We had the good fortune of connecting with LD Wells and we’ve shared our conversation below.
Hi LD, what’s the most important thing you’ve done for your children?
As a parent, it has always been important to me to establish the kind of relationship that allows a child to be dually supported and encouraged to pursue autonomy. I believe parents have the unique job of training, helping and guiding their children while also providing the skills necessary for the child to make sound decisions and achieve excellence on their own.
My personal experience has been that of a single mother to an African American son. I have been aware of both the blessings and challenges of this familial situation. I understood, almost immediately, that I would need a strong village to help nurture and support my son’s development.
I called upon the family, friends, educators, clergy, athletes, counselors, artists, musicians, culturalists, and financial experts in my sphere for consultation, guidance and assistance with ensuring that my son had adequate exposure to nearly every aspect of life. I wanted him to have a personal journey with people that care about his outcomes as he navigated through early life. I wanted him to have the most accurate information regarding the things that he was curious about as well as those I knew he would need to learn in order to become a well-rounded individual. I was thankful to have these wrap around supports in my life as friends and confidants — and enjoyed sharing them with my son as he soaked up their expertise like a sponge.
It was also important to me –especially because there was not a man in the home for him to take ques from each day – that he cultivated a deep and abiding relationship with his father. I cannot stress enough to women how important this connection is for young men. Unless there are dire reasons or knowledge that the child’s life will be in danger, it is not wise to separate a child from their non-custodial parent. Much of who the child is or will become is directly tied to both parents and time should be spent fostering positive experiences together.
Additionally, I wanted to introduce my son to experiences that were much different than our home life. I immersed him in relationships with families that had both mom and dad in the home. I wanted him to see first-hand what that dynamic looked like and give him the opportunity to spend time with men and women who were able to be successful in both business and family. I wanted to instill in him the desire to want both worldly achievement and marriage and to recognize that it is possible to have both. I wanted him to see for himself the level of communication and compromise required to achieve this goal.
There were times that I struggled with wanting to provide opportunities for him to engage in educational or extracurricular programs. I was in that incredibly middle ground where I did not qualify for public assistance but could not always afford the enrollment fees required for participation. Then there were scenarios where I could handle the financial obligations, but the course was a half-day experience more suited for stay-at-home parents that could perform mid-day carpool duties.
We know that decent childcare and programming designed for young people is challengingly expensive for most families, but unmarried parents who are raising their children on one income are hit even harder. I am hoping to meet this challenge head-on, in the near future, by working with a team to design sliding scale training and development for youth in this same demographic as my child. I would absolutely love to contribute to the successful futures of young people while also creating legacy for my son. I want families everywhere to see an outward manifestation of their child’s dreams coming true through my purposeful business practices.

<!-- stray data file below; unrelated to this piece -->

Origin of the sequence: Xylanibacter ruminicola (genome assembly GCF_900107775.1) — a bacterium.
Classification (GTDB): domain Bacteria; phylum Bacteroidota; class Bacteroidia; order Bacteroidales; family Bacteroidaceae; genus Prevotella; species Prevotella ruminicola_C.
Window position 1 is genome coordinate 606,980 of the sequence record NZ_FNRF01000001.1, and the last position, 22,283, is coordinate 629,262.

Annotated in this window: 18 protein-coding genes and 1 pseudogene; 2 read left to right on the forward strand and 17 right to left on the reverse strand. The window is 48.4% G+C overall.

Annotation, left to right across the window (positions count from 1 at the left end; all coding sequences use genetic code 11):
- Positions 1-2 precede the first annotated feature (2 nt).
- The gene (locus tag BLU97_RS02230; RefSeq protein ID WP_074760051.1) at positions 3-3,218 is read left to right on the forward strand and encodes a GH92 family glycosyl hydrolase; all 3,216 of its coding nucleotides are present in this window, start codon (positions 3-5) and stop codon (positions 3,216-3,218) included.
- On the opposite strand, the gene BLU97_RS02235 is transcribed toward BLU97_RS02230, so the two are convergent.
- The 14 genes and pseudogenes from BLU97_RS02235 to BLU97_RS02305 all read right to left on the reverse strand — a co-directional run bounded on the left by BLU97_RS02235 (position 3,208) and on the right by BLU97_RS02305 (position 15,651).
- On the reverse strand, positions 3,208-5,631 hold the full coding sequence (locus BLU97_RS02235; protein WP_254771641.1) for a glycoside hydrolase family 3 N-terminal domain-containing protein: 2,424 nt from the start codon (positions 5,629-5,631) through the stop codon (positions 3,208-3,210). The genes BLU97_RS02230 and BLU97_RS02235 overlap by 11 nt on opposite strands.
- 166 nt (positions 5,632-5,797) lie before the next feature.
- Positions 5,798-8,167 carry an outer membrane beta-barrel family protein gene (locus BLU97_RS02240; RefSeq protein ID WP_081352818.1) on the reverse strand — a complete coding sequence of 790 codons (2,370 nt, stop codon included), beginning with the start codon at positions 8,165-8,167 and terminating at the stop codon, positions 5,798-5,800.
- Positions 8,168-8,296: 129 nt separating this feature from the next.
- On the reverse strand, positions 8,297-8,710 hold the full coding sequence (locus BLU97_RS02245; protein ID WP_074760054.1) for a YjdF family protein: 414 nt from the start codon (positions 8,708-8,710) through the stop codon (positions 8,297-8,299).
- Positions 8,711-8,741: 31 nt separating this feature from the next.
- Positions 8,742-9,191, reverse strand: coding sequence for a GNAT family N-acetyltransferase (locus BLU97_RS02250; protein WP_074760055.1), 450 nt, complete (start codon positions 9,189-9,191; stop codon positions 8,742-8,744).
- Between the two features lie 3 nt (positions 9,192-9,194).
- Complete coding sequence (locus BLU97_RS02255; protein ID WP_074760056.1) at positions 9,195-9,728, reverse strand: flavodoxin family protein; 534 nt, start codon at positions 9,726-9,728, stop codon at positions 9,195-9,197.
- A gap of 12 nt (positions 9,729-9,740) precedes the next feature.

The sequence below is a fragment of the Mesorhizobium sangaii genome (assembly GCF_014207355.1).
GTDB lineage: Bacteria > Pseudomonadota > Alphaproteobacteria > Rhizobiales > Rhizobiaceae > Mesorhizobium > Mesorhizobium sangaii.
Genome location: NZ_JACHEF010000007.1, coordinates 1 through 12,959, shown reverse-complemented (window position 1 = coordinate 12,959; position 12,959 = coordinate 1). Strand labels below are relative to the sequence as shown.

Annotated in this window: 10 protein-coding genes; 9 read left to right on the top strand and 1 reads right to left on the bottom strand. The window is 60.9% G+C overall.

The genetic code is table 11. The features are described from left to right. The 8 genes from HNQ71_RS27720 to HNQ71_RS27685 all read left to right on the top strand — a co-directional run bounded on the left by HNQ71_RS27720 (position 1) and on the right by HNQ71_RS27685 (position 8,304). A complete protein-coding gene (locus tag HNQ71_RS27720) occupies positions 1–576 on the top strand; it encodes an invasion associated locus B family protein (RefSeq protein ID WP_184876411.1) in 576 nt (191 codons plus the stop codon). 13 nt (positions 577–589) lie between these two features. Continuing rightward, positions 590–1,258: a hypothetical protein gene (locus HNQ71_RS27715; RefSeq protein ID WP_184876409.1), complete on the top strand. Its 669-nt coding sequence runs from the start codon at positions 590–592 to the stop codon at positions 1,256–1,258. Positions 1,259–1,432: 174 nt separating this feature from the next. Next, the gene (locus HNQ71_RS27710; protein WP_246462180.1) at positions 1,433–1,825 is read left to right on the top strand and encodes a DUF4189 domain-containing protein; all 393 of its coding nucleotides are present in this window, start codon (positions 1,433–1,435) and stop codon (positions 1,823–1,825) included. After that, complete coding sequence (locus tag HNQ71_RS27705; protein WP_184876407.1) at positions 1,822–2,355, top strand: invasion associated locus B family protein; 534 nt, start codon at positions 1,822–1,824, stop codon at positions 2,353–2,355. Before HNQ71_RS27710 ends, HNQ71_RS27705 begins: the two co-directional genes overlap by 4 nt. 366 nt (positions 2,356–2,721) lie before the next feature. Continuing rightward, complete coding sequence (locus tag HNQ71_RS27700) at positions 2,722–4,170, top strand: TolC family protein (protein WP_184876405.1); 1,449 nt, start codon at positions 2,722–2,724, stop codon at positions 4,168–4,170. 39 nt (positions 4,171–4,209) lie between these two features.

As my son got older and became more autonomous, I turned my focus more inward. I dove into obtaining post-graduate education – finishing my degree program with a 4.0 GPA. I also put pen to paper to become an author and opened my own business. I wanted him to see me put in the work toward achieving any goal I desired so that he would know, without any doubt, that he was also capable; and not to allow barriers of any kind to stop him.
I am happy to report that my son recently obtained a bachelor’s degree in Sports Management with a minor in Business. I believe the impact that our village made on his life contributed to him becoming the first man in my immediate family to obtain a four-year degree. I cannot wait to see his trajectory into adult life and how he will fuse together all of the experiences he has been provided to build a life he and his family will love.
Let’s talk shop? Tell us more about your career, what can you share with our community?
In 2013, I took the first steps to become a published author. My first book, “An Anthology of Sisterhood”, was award-winning literature that gave our team the opportunity to provide a total of 22 women author credentials. The late, legendary Ruby Dee – an iconic actor and activist – contributed the foreword and added one of her poetic pieces to our collection. This book has also been deemed as required reading for a popular Ethnic Studies course taught at Santa Barbara College. Also, the following institutions have adopted the book into their prestigious archives: Schomburg Center, Auburn Avenue Research Library, AUC Robert W. Woodruff Library, Georgia Southern Library, Savannah State Library and my alma mater the University of Georgia. Ruby Dee asked us to pay forward her contribution to our labor of love and with those instructions, we have established the Ruby Dee Legacy of Sisterhood Scholarship in partnership with the Dee Davis family and the Delta Research and Educational Foundation. This annual award provides funds to an eligible collegiate or graduate student majoring in one of the Humanities.